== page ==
Profile: An Extreme Life Makeover
Canadian member with severe stutter turns a corner at age 60.
By Helen Harrison
Photo Caption: Once seriously hampered by a stuttering problem, Kier Barker now gives motivational speeches to teenagers and nonprofit groups.
For 56 years, Kier Barker lived in a world of despair and futility, his days shrouded by a severe stuttering problem. But today he is a new man, one whose life is lit with hope and opportunity. Toastmasters played a major role in this transformation, as it helped Barker work through his stuttering difficulties and develop communication skills – and confidence – late in life.
Barker’s change started four years ago, when he was introduced to a fluency device, called a SpeechEasy, which helps people learn to manage their stuttering. He saw progress and a few months later joined the Northumberland Toastmasters club in Cobourg, Ontario, Canada.
“With each successive speech, he had fewer lapses into stuttering,” says Bill Netherton, Barker’s club mentor. “It seemed he learned to use the device more effectively as he progressed through the Toastmasters program.” Netherton says Barker now inspires his fellow club members and says Barker’s “sense of humor, colored with a hint of irony, adds to his strong delivery and honest, matter-of-fact presentation.”
Barker, who has earned a Competent Communicator award, says the support and camaraderie of the club has given him “an extreme life makeover.”
The Cobourg resident was born with spina bifida. He had minimal feeling from the waist down, and no power or strength to be able to stand. However, he was fitted with braces and crutches and eventually learned to walk. At age 4, Barker developed a severe stutter. Whenever he wanted to speak, his breathing patterns somehow crossed him up; he couldn’t exhale that flow of air that enables one to speak. As his lungs continued to fill, his chest became wracked with pain and his face contorted as he gasped with strangled sounds, until his body finally triggered a release of the pent-up air. This process would repeat again and again until he was left physically and emotionally exhausted.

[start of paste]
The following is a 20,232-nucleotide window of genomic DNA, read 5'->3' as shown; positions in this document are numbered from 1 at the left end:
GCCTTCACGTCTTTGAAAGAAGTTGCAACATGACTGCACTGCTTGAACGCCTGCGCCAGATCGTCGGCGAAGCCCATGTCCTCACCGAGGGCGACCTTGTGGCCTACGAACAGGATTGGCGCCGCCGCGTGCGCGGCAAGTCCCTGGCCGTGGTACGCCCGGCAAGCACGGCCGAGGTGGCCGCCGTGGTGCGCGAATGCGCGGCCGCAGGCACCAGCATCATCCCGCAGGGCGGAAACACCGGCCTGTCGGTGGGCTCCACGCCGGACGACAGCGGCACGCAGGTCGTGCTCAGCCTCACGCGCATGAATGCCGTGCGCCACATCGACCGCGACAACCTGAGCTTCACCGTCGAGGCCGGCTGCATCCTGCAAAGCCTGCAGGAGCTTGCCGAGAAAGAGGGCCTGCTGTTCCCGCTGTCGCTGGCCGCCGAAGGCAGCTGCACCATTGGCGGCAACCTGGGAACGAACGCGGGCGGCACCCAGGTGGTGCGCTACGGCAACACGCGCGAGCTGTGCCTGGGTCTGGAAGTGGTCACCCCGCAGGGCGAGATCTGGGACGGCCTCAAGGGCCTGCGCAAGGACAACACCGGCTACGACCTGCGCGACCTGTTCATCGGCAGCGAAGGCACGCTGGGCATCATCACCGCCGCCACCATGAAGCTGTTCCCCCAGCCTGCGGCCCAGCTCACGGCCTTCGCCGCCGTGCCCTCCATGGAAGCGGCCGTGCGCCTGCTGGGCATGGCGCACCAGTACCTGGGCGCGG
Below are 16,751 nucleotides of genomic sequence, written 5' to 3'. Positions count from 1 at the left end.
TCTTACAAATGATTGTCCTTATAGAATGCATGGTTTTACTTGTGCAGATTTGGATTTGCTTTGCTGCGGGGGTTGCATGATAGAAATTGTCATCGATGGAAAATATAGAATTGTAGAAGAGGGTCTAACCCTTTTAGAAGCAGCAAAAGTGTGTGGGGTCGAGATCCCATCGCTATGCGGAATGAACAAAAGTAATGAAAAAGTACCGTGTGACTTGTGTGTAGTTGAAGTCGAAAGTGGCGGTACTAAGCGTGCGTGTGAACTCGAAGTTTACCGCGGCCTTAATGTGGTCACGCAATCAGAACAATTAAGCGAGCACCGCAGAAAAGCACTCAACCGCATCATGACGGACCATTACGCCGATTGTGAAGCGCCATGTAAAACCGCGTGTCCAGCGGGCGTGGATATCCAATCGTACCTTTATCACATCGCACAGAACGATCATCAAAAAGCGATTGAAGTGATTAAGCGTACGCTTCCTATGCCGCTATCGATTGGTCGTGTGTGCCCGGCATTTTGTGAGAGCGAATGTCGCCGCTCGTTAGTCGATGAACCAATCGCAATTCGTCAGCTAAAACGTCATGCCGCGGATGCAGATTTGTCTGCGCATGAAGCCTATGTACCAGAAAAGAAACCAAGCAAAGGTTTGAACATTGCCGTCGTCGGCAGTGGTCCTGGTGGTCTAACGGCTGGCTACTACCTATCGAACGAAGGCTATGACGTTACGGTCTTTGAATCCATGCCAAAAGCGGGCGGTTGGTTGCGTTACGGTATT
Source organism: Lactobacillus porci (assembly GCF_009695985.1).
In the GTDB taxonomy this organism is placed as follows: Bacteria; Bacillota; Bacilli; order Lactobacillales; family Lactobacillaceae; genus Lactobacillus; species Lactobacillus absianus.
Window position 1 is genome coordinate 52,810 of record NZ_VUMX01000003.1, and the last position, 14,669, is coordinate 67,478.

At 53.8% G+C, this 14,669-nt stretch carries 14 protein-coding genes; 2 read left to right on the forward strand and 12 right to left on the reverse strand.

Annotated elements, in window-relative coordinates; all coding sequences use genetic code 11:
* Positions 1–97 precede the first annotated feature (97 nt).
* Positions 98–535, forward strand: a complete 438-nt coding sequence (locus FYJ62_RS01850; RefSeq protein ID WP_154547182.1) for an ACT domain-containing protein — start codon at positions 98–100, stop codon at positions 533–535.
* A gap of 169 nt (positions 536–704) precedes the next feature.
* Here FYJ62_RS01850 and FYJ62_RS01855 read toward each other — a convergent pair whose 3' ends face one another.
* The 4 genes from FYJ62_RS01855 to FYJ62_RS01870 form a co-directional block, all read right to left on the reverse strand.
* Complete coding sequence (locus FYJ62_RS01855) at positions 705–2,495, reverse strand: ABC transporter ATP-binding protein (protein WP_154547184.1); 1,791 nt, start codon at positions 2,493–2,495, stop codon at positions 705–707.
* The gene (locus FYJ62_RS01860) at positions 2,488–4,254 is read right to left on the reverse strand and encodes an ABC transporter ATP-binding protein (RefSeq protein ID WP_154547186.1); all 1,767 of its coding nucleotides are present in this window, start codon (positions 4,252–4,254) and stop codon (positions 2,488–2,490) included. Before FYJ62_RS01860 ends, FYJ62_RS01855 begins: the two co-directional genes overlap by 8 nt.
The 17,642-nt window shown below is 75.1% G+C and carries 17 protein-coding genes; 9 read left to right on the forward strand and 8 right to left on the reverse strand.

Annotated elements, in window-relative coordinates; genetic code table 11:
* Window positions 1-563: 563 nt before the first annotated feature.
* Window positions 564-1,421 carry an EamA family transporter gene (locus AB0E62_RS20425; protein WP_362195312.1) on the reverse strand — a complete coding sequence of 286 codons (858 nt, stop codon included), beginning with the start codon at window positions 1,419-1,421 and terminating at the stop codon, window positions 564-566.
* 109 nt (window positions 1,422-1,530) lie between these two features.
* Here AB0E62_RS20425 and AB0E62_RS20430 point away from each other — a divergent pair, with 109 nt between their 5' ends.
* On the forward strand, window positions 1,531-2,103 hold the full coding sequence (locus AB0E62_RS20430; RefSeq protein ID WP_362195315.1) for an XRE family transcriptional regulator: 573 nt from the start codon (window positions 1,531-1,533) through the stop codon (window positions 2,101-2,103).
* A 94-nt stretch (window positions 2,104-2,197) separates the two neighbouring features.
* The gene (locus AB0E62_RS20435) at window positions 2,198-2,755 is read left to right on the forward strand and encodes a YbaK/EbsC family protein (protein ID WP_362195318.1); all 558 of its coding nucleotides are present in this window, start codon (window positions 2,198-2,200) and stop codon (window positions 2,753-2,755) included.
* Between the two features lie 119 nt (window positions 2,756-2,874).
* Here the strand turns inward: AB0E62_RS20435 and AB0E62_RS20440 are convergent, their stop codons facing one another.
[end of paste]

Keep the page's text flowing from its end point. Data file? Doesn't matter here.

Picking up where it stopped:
Bit by bit Barker was enveloped in the lonely world of those who stutter.
His stuttering problem only heightened in school. Barker says his high school teachers became so frustrated waiting for him to express his ideas that they refused to let him participate in class discussions. Eventually the guidance counselor suggested he quit school and get a job.
He was able to obtain training in air conditioning and heating design, but over the years, although his many bosses were pleased with his work, he was let go time and time again because of his difficulty communicating with others. Even in his volunteer work, his stuttering proved a hindrance. At age 35, he was deemed unemployable and finally agreed to sign up for disability pension. Although he kept busy serving his community in several capacities, Barker wanted to work and feel like a contributing member of society.
First Signs of Hope